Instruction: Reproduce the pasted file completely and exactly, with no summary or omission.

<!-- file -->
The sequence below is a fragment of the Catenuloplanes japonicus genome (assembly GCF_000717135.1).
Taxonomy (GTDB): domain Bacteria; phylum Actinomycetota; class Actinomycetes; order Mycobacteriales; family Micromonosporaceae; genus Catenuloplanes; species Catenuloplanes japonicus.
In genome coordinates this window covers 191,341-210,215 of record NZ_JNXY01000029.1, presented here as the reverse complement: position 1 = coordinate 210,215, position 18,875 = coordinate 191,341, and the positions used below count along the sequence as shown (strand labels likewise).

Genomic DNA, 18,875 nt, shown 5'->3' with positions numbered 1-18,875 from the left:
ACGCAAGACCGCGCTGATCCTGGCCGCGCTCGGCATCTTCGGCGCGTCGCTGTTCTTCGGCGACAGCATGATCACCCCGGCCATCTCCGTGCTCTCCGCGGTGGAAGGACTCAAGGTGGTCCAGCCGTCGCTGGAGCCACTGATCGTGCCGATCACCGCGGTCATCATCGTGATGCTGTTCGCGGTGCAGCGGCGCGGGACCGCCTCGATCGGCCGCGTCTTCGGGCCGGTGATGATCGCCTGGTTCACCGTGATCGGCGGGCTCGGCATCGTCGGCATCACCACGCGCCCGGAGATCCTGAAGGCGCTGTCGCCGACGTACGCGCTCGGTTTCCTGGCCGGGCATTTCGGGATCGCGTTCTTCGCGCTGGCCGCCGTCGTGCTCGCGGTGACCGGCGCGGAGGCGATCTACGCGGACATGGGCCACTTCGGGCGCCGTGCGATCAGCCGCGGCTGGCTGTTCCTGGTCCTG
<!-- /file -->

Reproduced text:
The sequence below is a fragment of the Catenuloplanes japonicus genome (assembly GCF_000717135.1).
Taxonomy (GTDB): domain Bacteria; phylum Actinomycetota; class Actinomycetes; order Mycobacteriales; family Micromonosporaceae; genus Catenuloplanes; species Catenuloplanes japonicus.
In genome coordinates this window covers 191,341-210,215 of record NZ_JNXY01000029.1, presented here as the reverse complement: position 1 = coordinate 210,215, position 18,875 = coordinate 191,341, and the positions used below count along the sequence as shown (strand labels likewise).

Genomic DNA, 18,875 nt, shown 5'->3' with positions numbered 1-18,875 from the left:
ACGCAAGACCGCGCTGATCCTGGCCGCGCTCGGCATCTTCGGCGCGTCGCTGTTCTTCGGCGACAGCATGATCACCCCGGCCATCTCCGTGCTCTCCGCGGTGGAAGGACTCAAGGTGGTCCAGCCGTCGCTGGAGCCACTGATCGTGCCGATCACCGCGGTCATCATCGTGATGCTGTTCGCGGTGCAGCGGCGCGGGACCGCCTCGATCGGCCGCGTCTTCGGGCCGGTGATGATCGCCTGGTTCACCGTGATCGGCGGGCTCGGCATCGTCGGCATCACCACGCGCCCGGAGATCCTGAAGGCGCTGTCGCCGACGTACGCGCTCGGTTTCCTGGCCGGGCATTTCGGGATCGCGTTCTTCGCGCTGGCCGCCGTCGTGCTCGCGGTGACCGGCGCGGAGGCGATCTACGCGGACATGGGCCACTTCGGGCGCCGTGCGATCAGCCGCGGCTGGCTGTTCCTGGTCCTG